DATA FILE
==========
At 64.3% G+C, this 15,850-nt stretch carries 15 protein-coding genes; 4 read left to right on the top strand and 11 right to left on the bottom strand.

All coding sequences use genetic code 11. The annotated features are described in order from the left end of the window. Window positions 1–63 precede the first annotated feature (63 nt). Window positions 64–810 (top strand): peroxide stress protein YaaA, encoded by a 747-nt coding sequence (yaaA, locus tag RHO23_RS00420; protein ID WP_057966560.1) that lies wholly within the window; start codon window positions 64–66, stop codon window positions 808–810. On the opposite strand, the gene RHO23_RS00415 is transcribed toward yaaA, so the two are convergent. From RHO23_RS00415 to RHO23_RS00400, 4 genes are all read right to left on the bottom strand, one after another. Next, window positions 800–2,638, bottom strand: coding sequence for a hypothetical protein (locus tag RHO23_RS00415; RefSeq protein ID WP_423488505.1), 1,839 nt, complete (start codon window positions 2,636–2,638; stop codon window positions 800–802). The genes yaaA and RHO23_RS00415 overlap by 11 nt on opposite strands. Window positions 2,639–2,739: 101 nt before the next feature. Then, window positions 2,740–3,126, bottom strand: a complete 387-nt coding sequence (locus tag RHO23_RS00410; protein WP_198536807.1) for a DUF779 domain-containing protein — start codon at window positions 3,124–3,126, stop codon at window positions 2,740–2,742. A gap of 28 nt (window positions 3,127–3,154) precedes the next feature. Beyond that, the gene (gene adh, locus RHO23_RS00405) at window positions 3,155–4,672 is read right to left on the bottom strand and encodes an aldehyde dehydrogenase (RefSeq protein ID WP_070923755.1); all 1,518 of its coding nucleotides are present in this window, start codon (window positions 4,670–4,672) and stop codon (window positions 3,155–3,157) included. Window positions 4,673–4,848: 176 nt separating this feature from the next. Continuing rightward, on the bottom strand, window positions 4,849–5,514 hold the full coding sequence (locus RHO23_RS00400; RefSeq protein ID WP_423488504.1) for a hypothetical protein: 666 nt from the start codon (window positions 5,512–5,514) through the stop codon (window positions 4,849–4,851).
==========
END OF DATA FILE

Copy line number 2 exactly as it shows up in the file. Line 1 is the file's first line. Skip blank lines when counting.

All coding sequences use genetic code 11. The annotated features are described in order from the left end of the window. Window positions 1–63 precede the first annotated feature (63 nt). Window positions 64–810 (top strand): peroxide stress protein YaaA, encoded by a 747-nt coding sequence (yaaA, locus tag RHO23_RS00420; protein ID WP_057966560.1) that lies wholly within the window; start codon window positions 64–66, stop codon window positions 808–810. On the opposite strand, the gene RHO23_RS00415 is transcribed toward yaaA, so the two are convergent. From RHO23_RS00415 to RHO23_RS00400, 4 genes are all read right to left on the bottom strand, one after another. Next, window positions 800–2,638, bottom strand: coding sequence for a hypothetical protein (locus tag RHO23_RS00415; RefSeq protein ID WP_423488505.1), 1,839 nt, complete (start codon window positions 2,636–2,638; stop codon window positions 800–802). The genes yaaA and RHO23_RS00415 overlap by 11 nt on opposite strands. Window positions 2,639–2,739: 101 nt before the next feature. Then, window positions 2,740–3,126, bottom strand: a complete 387-nt coding sequence (locus tag RHO23_RS00410; protein WP_198536807.1) for a DUF779 domain-containing protein — start codon at window positions 3,124–3,126, stop codon at window positions 2,740–2,742. A gap of 28 nt (window positions 3,127–3,154) precedes the next feature. Beyond that, the gene (gene adh, locus RHO23_RS00405) at window positions 3,155–4,672 is read right to left on the bottom strand and encodes an aldehyde dehydrogenase (RefSeq protein ID WP_070923755.1); all 1,518 of its coding nucleotides are present in this window, start codon (window positions 4,670–4,672) and stop codon (window positions 3,155–3,157) included. Window positions 4,673–4,848: 176 nt separating this feature from the next. Continuing rightward, on the bottom strand, window positions 4,849–5,514 hold the full coding sequence (locus RHO23_RS00400; RefSeq protein ID WP_423488504.1) for a hypothetical protein: 666 nt from the start codon (window positions 5,512–5,514) through the stop codon (window positions 4,849–4,851).